“Bad economics does not make good government”
True enough. Diana Furchtgott-Roth of the Manhattan Institute, writing in RealClearMarkets, lays out in layman’s terms the general problem with aggregate economic measurements, and it’s an important thing to think about. When confronted with numbers representing something like the “GDP,” or the “employment rate,” strange formulas said to ennumerate the entire economy, what, if anything, can we assume that they mean? In a word, not much.
(The) Congressional Budget Office issued a report showing that the American Recovery and Reinvestment Act of 2009 increased the number of people employed by between 1.4 and 3.3 million people in the second quarter of 2010 and lowered unemployment by 0.7 to 1.8 percentage points.
CBO concludes that without the Recovery Act unemployment, which stood at 9.5% in July, might exceed 10% and possibly be above 11%.
There’s just one problem. CBO’s latest figures are inconsistent with its claims of the effects of the stimulus bill when it was passed in February 2009. If its models failed to accurately predict the effects of the stimulus bill then, why should we believe the models now?
This illustrates a fundamental problem with economic modeling, and as Furchtgott-Roth says, “bad economics does not make good government.” Why is it that when the models fail, we go back to the same model to explain the failure?
By now I assume that many Americans have a instinctive distrust of economic models and the financial voodoo that emanates from CBO, yet there isn’t any internal push to change CBO’s obviously flawed methods. Quite simply, it’s tunnel vision, and it took on its modern form with Keynes. Take Paul Samuelson for example, who literally “wrote the book” on modern Keynesian macroeconomics in that he authored the macro textbooks used for decades in schools all over the country, and consider whether it’s possible to explain the economy with a raft of broad-based equations? Samuelson certainly thought so – “if only the math on my blackboard is correct, I can prove whatever needs proving.” Of course, Samuelson “proved” that the U.S.S.R. was a superior economic model to the United States. I’m sure his math was beyond reproach.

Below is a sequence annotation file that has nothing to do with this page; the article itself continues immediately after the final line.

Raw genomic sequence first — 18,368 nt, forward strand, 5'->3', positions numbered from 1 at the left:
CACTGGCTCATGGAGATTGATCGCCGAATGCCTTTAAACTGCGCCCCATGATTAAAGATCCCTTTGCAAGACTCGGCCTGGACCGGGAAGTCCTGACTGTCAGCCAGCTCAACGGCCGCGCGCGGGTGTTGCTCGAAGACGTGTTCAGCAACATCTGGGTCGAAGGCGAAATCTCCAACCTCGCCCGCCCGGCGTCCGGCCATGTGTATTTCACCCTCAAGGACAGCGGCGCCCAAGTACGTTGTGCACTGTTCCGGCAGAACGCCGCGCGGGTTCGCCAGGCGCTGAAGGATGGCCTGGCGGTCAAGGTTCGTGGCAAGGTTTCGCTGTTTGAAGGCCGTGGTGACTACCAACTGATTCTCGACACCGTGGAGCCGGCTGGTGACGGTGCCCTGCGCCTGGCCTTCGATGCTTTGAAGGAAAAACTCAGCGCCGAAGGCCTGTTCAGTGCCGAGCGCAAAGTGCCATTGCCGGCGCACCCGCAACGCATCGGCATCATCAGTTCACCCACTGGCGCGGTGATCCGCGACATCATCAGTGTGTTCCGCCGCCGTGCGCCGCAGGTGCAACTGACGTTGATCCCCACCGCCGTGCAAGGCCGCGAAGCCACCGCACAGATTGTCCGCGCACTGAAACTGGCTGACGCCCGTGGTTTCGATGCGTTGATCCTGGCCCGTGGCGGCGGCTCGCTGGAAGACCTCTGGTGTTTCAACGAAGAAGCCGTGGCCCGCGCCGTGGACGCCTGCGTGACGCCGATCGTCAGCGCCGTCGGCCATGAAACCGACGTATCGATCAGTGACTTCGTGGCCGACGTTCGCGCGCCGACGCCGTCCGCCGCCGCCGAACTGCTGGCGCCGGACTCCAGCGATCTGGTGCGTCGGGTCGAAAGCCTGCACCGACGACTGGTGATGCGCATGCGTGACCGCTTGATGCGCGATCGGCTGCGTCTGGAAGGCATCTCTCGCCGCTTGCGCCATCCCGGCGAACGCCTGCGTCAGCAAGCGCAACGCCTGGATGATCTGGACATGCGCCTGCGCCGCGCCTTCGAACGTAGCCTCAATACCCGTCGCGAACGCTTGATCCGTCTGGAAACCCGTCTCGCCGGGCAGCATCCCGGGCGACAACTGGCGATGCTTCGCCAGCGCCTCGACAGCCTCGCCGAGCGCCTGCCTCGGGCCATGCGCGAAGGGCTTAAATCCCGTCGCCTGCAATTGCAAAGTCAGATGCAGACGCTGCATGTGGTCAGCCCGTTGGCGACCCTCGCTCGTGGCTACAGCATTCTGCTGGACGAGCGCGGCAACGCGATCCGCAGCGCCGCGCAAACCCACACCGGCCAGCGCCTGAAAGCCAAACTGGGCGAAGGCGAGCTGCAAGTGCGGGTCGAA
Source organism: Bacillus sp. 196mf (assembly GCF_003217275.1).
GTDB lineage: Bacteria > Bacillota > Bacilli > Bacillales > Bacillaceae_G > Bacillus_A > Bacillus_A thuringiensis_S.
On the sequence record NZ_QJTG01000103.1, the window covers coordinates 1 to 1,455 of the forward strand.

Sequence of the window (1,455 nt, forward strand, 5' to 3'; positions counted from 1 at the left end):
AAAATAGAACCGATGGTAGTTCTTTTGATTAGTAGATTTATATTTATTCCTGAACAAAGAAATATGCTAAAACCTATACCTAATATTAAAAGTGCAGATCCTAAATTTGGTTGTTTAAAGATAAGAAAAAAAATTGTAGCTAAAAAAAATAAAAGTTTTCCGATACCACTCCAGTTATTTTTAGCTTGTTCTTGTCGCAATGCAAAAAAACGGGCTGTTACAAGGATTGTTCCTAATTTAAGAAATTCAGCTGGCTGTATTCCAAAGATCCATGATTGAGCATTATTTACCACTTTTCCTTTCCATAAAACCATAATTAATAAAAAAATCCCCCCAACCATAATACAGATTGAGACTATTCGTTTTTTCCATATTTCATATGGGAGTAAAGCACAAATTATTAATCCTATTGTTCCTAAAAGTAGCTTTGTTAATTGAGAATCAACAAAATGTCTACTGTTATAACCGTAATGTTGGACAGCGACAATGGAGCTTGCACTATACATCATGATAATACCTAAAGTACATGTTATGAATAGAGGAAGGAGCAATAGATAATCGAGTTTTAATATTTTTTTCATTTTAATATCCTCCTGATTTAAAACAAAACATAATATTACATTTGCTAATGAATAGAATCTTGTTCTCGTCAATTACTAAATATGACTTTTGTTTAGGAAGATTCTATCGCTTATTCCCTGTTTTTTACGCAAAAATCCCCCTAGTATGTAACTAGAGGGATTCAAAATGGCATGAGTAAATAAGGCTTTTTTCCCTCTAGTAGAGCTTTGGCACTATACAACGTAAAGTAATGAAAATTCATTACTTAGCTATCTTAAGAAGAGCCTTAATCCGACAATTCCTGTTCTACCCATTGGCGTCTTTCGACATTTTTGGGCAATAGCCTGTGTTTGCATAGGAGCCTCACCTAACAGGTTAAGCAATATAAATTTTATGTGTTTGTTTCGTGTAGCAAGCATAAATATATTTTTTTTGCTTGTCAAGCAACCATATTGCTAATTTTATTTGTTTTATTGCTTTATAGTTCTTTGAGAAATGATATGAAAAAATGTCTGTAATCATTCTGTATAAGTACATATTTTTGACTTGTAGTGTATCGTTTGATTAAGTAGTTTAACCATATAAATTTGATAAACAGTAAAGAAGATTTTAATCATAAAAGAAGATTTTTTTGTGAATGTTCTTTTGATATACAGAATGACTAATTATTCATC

The fact is, mathematics gets us only so far. When we’re speaking in abstracts, it might indicate a direction or a possibility. But to assume that we can mathematically explain an economy, any one part of which is so far beyond our grasp as to be logically out of reach, is an arrogance of highest order. Models, such as the CBO’s, may help with planning or budgeting, but under no circumstances are they sound enough to base policy on.
Don’t think so? Maybe you could ask the millions of unemployed who, according to the models, ought to be working.